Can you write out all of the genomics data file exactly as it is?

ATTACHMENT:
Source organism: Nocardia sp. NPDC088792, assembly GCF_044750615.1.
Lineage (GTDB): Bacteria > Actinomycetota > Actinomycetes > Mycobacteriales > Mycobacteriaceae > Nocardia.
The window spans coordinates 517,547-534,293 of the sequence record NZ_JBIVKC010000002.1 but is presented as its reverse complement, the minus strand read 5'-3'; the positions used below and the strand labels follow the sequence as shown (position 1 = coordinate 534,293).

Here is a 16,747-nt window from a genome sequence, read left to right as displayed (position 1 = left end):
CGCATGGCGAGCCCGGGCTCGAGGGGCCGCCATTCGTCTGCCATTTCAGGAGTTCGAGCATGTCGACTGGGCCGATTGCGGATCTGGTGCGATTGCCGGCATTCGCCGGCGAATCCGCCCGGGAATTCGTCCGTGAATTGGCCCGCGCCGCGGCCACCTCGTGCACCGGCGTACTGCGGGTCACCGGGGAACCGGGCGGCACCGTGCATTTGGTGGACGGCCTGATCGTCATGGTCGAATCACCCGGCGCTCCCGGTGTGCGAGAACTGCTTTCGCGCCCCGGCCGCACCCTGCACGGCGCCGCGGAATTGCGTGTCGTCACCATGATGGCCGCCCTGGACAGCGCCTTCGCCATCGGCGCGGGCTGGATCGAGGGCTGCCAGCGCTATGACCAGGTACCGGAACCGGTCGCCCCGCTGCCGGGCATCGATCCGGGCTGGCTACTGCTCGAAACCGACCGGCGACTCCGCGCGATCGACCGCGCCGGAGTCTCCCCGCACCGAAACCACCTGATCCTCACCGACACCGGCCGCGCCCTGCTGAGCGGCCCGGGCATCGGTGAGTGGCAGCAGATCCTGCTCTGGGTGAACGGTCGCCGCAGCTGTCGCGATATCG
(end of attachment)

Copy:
Source organism: Nocardia sp. NPDC088792, assembly GCF_044750615.1.
Lineage (GTDB): Bacteria > Actinomycetota > Actinomycetes > Mycobacteriales > Mycobacteriaceae > Nocardia.
The window spans coordinates 517,547-534,293 of the sequence record NZ_JBIVKC010000002.1 but is presented as its reverse complement, the minus strand read 5'-3'; the positions used below and the strand labels follow the sequence as shown (position 1 = coordinate 534,293).

Here is a 16,747-nt window from a genome sequence, read left to right as displayed (position 1 = left end):
CGCATGGCGAGCCCGGGCTCGAGGGGCCGCCATTCGTCTGCCATTTCAGGAGTTCGAGCATGTCGACTGGGCCGATTGCGGATCTGGTGCGATTGCCGGCATTCGCCGGCGAATCCGCCCGGGAATTCGTCCGTGAATTGGCCCGCGCCGCGGCCACCTCGTGCACCGGCGTACTGCGGGTCACCGGGGAACCGGGCGGCACCGTGCATTTGGTGGACGGCCTGATCGTCATGGTCGAATCACCCGGCGCTCCCGGTGTGCGAGAACTGCTTTCGCGCCCCGGCCGCACCCTGCACGGCGCCGCGGAATTGCGTGTCGTCACCATGATGGCCGCCCTGGACAGCGCCTTCGCCATCGGCGCGGGCTGGATCGAGGGCTGCCAGCGCTATGACCAGGTACCGGAACCGGTCGCCCCGCTGCCGGGCATCGATCCGGGCTGGCTACTGCTCGAAACCGACCGGCGACTCCGCGCGATCGACCGCGCCGGAGTCTCCCCGCACCGAAACCACCTGATCCTCACCGACACCGGCCGCGCCCTGCTGAGCGGCCCGGGCATCGGTGAGTGGCAGCAGATCCTGCTCTGGGTGAACGGTCGCCGCAGCTGTCGCGATATCG